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Cheap design linked to problems at Tokwe-Mukosi

By Nelson Chenga

A decision to change the initial design for the Tokwe-Mukosi Dam could be behind the present structural challenges now threatening the multi-million dollar reservoir.

Cheap design linked to problems at Tokwe-Mukosi
Cheap design linked to problems at Tokwe-Mukosi

The Financial Gazette can reveal that while a recent risk assessment ruled out the possibility of the dam wall collapsing, the conundrum dramatically playing out at Tokwe-Mukosi has everything to do with a 1992 decision to change the dam’s design in order to cut costs.

The dam is being constructed by Salini Construttori, an Italian construction company, that has built more than 20 large dams in three continents. With the lake fast filling up due to well above normal rains currently pounding the drought-prone Masvingo province, water is now seeping through the dam wall, heightening concerns that if the seepage persists it could further weaken the massive structure.

Fears are that if the surging waters beat the builders on the race to the spillways, the massive water volume would spill over the wall and wash away the dam wall. Reports are that Salini Construttori is building the dam wall at a rate of one metre per day, the same rate at which the water is rising in the lake.

The Financial Gazette can reveal that the designers of the initial dam wall, Coyne and Bellier, had proposed a concrete arch dam wall with crest overflow which would have cost the country Z$641 million as at October 1992.

“This was considered excessive and so the Designs Division of the Department of Water Development undertook a thorough investigation into the design report from Coyne and Bellier and came up with a cheaper alternative, in the form of a concrete-faced rock fill dam,” reads part of a 1998 report on the dam.

When complete, the dam rock fill wall will stand at 90,3 metres high and 8,5m wide, containing 672 000 tonnes (or 1,9 million cubic metres) of rock. A 0,55m thick concrete face veneer with a volume of 15 270 cubic metres is part of the dam wall.

The colossal stone wall was designed to hold back 1 751 780 megalitres of water from a 7 120 square-kilometre catchment area. This makes the lake 30 percent larger than the country’s current biggest internal lake, Mutirikwe, also in Masvingo. The Tokwe-Mukosi reservoir, at a maximum depth of 82,7m and mean depth of 18,7m, will have a surface area of 96,4 square kilometres, compared to Lake Mutirikwe’s maximum depth of 56m and a mean depth of 14,5m.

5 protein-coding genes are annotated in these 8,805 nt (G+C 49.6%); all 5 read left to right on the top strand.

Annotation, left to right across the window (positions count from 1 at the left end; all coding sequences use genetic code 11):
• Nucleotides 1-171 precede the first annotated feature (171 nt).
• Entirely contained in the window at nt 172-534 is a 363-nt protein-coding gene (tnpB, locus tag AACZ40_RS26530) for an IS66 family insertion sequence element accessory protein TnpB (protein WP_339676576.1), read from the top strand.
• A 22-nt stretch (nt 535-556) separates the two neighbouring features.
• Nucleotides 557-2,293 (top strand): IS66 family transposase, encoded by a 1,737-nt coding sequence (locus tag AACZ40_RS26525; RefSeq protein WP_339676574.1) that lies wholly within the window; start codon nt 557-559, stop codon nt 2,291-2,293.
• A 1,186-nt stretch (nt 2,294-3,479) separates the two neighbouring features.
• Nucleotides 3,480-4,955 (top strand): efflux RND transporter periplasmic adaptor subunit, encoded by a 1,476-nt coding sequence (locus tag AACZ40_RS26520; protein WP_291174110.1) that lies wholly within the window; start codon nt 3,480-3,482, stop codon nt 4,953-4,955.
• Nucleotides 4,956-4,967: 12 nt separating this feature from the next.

The dam has twin drop inlets (16,6 metres in diameter) and tunnel (six metres in diameter) spillways that will each discharge 1 090,0 cubic metres of water per second along each of the approximately two-kilometre long tunnels. The outlets each have a diameter of two metres. Constructors are currently racing against the rising waters which they hope to beat to get to the spillways.

Work at Tokwe-Murkosi, which will have a power plant that is expected to generate 12 mega watts (MW) at peak and 6MW at lowest peak, began in June 1998 at a cost of just under Z$400 million. However, 16 years later, 12 years behind schedule, the dam is still incomplete and shrouded in serious controversy.

Completion of the dam, with four additional saddler dams to compensate for topographical constraints, is now literally five decades behind schedule, having been conceived way back in 1965 when the preliminary report was prepared by the then ministry of water development.

Coyne and Bellier were then commissioned to study the dam design that included a hydroelectricity power station and the company issued their report in September 1967.

However, the project was shelved due to the volatile political situation in the country as the indigenous population began to agitate for majority rule. The project was then revived soon after Zimbabwe gained independence in 1980 with Coyne and Bellier undertaking further studies and reviews of the dam design in 1985.

A detailed report with updated costs was submitted in December 1985. The ministry of energy and water development undertook further design studies in 1989, completing its report in 1990. However, the shape of the arch dam was unsatisfactory, which called for more sophisticated stress analysis that saw Coyne and Bellier, through French government funding, undertaking more extensive feasibility studies whose results were availed in 1993.

The report included studies of the arch dam design, irrigation works, the hydroelectric power plant, the water conveyance system, land preparation costs, proposed crop patterns and the economic analyses.

The completion of Tokwe-Mukosi will result in the development of five irrigation schemes, Tokwane North, Tokwane South, Hippo Valley, Runde South and Matibi II with Matibi II to be located south of Runde River billed to be the largest small-scale irrigation development in Zimbabwe. Financial Gazette